Allardyce: Lack of public backing has fuelled speculation

Monday, 7 May, 2018 0comments  |  Jump to last

Sam Allardyce admits that persistent talk about his future at Everton could have been lessened by a definitive statement of support from the club's hierarchy.

The manager has faced routine questions about his standing at the club in recent weeks amid the increasing clamour among Blues fans for him to be moved on this summer now that his initial remit of keeping Everton away from relegation danger has been fulfilled.

He insisted just a fortnight ago that he had received the clarity he sought over his future from the club's major shareholder, Farhad Moshiri, after a meeting in London but in the wake of further questions following Saturday's poor performance against Southampton, Allardyce indicated that he would have benefitted from public backing.

“It would have helped, yes," the 63-year-old said, "but I can't control the board, I can't control what they say.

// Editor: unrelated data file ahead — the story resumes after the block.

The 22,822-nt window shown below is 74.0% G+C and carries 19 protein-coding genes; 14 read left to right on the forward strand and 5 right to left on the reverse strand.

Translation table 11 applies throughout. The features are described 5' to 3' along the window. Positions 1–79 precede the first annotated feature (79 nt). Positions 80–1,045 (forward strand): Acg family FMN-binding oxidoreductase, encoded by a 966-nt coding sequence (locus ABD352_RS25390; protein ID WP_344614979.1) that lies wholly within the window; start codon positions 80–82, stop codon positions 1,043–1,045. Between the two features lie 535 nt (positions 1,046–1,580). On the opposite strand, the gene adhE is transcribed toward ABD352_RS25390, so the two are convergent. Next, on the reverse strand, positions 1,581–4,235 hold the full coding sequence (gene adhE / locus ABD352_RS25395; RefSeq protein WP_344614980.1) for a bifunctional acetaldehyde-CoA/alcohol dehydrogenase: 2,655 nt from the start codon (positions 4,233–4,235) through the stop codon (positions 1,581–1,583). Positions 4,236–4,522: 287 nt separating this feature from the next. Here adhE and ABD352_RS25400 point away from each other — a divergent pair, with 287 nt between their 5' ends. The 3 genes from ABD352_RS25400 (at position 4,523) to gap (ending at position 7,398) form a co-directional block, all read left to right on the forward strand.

“They are my bosses, so I can't be dictating and telling them what they should or should not do obviously, but that has fuelled more speculation. I think results speak for themselves personally.

"You know, at the end of the day it is where it is.”

Allardyce was appointed as Ronald Koeman's successor at the end of November last year when he took the reins from interim boss, David Unsworth on an 18-month deal. Moshiri spoke about him in glowing terms around the time of the Annual General Meeting in January but the naturally media-shy Monaco-based businessman has said little publicly on any topic since.

The length of his initial contract suggested that Moshiri and the Everton board might have had a short-term time horizon when they hired the Premier League's renowned "firefighter" and there has been plenty of media speculation over the past few weeks that the Blues could move to replace Allardyce with a longer-term candidate capable of rebuilding and reshaping the team over the next few years.

Marco Silva, the man originally targeted to succeed Koeman before Watford refused to let him go, remains the subject of newspaper chatter, as does his compatriot Paulo Fonseca whom Everton also approached last autumn. Other more up-and-coming managers also crop up in the various press stories, including the likes of Mikel Arteta and Patrick Vieira.  

About these ads